Burnsville location 2125 Highway 13 Lakeville location 11276 210th St. Evenings and weekends. Part time, set schedule. Applications at store or Send resume to: Helpwanted@ fantasygifts.com


DAKOTA COUNTY TRIBUNE April 18, 2013

9200

Help Wanted/ Part Time

FBG Service Corporation Looking for - Part-Time Office Cleaners -$10-$12/Hr Contact: brush@ fbgservices.com or Call 888-235-3353

9200

Help Wanted/ Part Time

Reliable HCAs for Rsmt & BV group homes. Wkend hours. 651-452-5781

Substitute Teachers

Burnsville-Eagan-Savage School District Visit www.isd191.org for more details

Medical Clinic Cleaner, Part time day shift Monday thru Friday 11:00 am to 3:00 PM $10.00/hour. Help Wanted/ Time is split between clinFull & Part Time ics in Eagan and Apple Valley. Entry level posi- Firehouse Grille hiring tion, requires a personal cooks & dishwashers Call vehicle. Apply online 952-461-4600 for info. www.bweclean.com

9250

Houseaides FT & PT

PCAs

Regency Home Health Care is seeking part time day and evening PCA's to care for individuals in their homes. Part time help for short shifts needed in the Inver Grove Heights, Burnsville, and Apple Valley area. Responsible to assist with client cares, food prep, light housekeeping and laundry. Must be compassionate, have great attention to detail, excellent problem solving, communication skills, and must have a valid driving license. If interested please submit online application at www.regencyhhc.com or fax resume attn: Stephanie @ 651-488-4656. EOE Preschool Teacher in AV Country Garden Nursery School 2 or 4 days a wk, begins in late Aug. Email: Nicole.Maloney@ district196.com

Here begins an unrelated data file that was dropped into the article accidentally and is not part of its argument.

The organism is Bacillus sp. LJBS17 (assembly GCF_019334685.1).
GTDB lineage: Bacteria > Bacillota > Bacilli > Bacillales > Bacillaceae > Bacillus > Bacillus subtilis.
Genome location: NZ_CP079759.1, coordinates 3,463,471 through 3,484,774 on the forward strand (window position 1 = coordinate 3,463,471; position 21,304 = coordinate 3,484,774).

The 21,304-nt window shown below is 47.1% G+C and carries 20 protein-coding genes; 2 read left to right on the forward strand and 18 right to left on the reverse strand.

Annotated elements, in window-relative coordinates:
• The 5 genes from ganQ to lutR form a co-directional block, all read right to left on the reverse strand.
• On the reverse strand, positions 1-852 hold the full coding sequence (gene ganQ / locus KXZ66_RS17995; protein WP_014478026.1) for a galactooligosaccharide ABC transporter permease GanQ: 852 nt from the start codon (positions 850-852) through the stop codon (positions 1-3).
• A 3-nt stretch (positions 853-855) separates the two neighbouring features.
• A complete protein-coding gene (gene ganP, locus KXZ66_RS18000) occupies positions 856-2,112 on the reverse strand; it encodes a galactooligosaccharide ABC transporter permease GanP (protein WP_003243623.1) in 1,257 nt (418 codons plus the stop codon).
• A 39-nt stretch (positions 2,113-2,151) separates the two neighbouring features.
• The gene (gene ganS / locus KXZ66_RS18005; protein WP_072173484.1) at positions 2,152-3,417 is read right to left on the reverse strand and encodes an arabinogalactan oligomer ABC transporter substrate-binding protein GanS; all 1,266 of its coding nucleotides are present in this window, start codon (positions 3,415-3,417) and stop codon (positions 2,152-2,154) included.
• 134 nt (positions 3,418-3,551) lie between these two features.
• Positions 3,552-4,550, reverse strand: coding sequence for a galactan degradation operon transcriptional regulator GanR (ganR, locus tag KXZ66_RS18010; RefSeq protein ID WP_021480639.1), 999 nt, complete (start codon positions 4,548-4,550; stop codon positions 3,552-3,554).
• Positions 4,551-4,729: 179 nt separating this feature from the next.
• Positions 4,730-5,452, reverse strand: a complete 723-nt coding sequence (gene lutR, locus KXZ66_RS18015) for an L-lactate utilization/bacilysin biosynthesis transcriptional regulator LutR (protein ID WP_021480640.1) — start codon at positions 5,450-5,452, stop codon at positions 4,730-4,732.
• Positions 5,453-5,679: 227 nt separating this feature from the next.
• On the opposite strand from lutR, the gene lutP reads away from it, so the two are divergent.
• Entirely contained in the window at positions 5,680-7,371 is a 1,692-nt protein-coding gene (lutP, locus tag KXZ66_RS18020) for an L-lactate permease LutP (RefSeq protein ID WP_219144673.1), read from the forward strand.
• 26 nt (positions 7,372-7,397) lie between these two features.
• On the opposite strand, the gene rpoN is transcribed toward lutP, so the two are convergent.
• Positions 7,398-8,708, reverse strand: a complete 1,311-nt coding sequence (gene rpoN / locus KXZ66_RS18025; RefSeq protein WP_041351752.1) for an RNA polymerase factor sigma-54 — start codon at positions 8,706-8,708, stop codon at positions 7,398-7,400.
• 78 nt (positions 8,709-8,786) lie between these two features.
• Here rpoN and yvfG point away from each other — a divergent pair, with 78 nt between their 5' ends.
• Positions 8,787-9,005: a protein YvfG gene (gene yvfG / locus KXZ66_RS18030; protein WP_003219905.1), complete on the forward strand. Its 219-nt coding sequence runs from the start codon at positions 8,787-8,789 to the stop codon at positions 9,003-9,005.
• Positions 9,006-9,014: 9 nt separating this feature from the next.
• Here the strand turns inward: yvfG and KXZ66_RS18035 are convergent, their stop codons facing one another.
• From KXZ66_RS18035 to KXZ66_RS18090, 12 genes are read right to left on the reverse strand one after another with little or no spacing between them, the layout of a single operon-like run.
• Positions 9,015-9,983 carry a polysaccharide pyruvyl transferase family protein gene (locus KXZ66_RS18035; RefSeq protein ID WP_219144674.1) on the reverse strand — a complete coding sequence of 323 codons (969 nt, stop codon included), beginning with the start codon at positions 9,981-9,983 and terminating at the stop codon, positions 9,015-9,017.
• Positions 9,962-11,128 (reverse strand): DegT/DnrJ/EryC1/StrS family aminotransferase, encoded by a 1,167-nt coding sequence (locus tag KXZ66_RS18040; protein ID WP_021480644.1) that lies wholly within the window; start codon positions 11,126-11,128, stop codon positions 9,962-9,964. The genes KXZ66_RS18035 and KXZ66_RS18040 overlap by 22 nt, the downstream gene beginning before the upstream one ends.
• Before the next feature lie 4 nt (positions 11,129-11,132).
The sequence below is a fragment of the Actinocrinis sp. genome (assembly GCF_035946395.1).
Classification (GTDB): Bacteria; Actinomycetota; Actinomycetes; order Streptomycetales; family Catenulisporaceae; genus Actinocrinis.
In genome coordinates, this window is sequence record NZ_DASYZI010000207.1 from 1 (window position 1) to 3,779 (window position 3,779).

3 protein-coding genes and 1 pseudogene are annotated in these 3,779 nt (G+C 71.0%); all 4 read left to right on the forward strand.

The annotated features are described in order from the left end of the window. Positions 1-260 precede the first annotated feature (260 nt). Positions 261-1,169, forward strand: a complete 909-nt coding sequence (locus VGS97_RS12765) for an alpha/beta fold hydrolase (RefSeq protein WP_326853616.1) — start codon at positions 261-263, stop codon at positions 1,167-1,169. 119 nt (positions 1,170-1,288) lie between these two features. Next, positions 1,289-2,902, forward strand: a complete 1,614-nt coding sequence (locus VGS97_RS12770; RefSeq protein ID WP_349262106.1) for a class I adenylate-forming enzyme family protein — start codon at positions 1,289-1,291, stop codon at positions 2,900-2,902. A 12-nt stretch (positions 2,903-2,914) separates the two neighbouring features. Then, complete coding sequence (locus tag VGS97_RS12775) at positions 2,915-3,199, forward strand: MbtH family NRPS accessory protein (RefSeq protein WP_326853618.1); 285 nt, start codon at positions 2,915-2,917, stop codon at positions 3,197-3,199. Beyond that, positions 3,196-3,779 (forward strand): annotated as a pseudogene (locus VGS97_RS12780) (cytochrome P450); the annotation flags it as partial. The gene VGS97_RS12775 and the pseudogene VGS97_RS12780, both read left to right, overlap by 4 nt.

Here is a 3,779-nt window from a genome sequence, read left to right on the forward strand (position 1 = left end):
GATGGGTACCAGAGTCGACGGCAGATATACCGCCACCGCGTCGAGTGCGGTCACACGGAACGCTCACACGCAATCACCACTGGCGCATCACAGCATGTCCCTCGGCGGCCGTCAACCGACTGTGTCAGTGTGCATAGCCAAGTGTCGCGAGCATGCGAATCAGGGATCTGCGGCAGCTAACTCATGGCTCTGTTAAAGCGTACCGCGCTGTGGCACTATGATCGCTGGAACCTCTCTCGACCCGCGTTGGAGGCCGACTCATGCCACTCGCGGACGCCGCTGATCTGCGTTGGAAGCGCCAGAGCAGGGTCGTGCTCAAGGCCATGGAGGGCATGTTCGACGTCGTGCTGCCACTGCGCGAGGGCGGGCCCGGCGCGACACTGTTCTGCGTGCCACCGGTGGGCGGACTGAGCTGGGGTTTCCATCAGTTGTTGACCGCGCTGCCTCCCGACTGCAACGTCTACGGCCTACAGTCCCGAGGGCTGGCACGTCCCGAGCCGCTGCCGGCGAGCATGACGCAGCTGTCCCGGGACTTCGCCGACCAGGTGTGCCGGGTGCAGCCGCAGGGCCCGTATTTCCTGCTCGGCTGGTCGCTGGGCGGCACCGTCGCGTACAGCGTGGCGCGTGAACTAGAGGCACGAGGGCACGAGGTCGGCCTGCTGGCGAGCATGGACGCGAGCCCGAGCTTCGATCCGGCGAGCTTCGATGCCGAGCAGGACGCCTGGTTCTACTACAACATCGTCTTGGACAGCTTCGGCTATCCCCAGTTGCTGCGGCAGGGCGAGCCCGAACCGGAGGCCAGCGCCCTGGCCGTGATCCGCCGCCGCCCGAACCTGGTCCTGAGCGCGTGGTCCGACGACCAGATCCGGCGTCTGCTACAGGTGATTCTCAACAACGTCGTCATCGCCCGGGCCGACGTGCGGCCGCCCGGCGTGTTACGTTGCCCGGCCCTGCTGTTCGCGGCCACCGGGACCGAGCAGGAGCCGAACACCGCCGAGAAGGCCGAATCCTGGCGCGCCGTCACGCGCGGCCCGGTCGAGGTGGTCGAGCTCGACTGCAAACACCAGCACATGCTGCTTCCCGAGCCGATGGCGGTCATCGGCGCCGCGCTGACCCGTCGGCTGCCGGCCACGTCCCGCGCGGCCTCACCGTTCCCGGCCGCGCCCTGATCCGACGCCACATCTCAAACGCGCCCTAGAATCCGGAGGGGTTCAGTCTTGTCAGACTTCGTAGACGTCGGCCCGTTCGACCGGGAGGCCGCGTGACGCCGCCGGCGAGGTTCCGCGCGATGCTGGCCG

Community Assisted Living is looking for FT & PT Houseaides to work in our residential homes taking care of 5/6 Seniors in Farmington & Apple Valley. We have openings on Evenings and Awake Overnights. All shifts include E/O weekend. Previous direct care experience is preferred. Call 952-440-3955 for application address.

Help Wanted/ Full & Part Time

Detailer /Lot Person Dodge of Burnsville seeks an energetic, motivated, detail oriented person to perform misc. duties incl. washing and detailing new & used vehicles and maintaining car & truck inventory. Minimum 18-yrs old. Must have clean driving record.

Apply in Person I35W & Cliff Road

9400

Seasonal Hiring

Deliver the new Frontier telephone directories M & W 18 yrs+ w/insured vehicles to deliver Apple Window Cleaners Want- Valley, Burnsville, Jored: Will train, start at $10- dan, Rosemount, Lakeville $15/hr. Ladder exp. a plus. , Farmington, Belle Plaine 952-431-5521 areas. Also looking for office clerks & loaders. Now Hiring: Starts May 10th. Work a min of 6 daylight hrs/day Customer & get paid w/in 72 hrs, & Food upon completion of route. Service Call 1-800-979-7978, 9 am & 5:30 pm M-F Refer to job Workers # 50013-a. EOE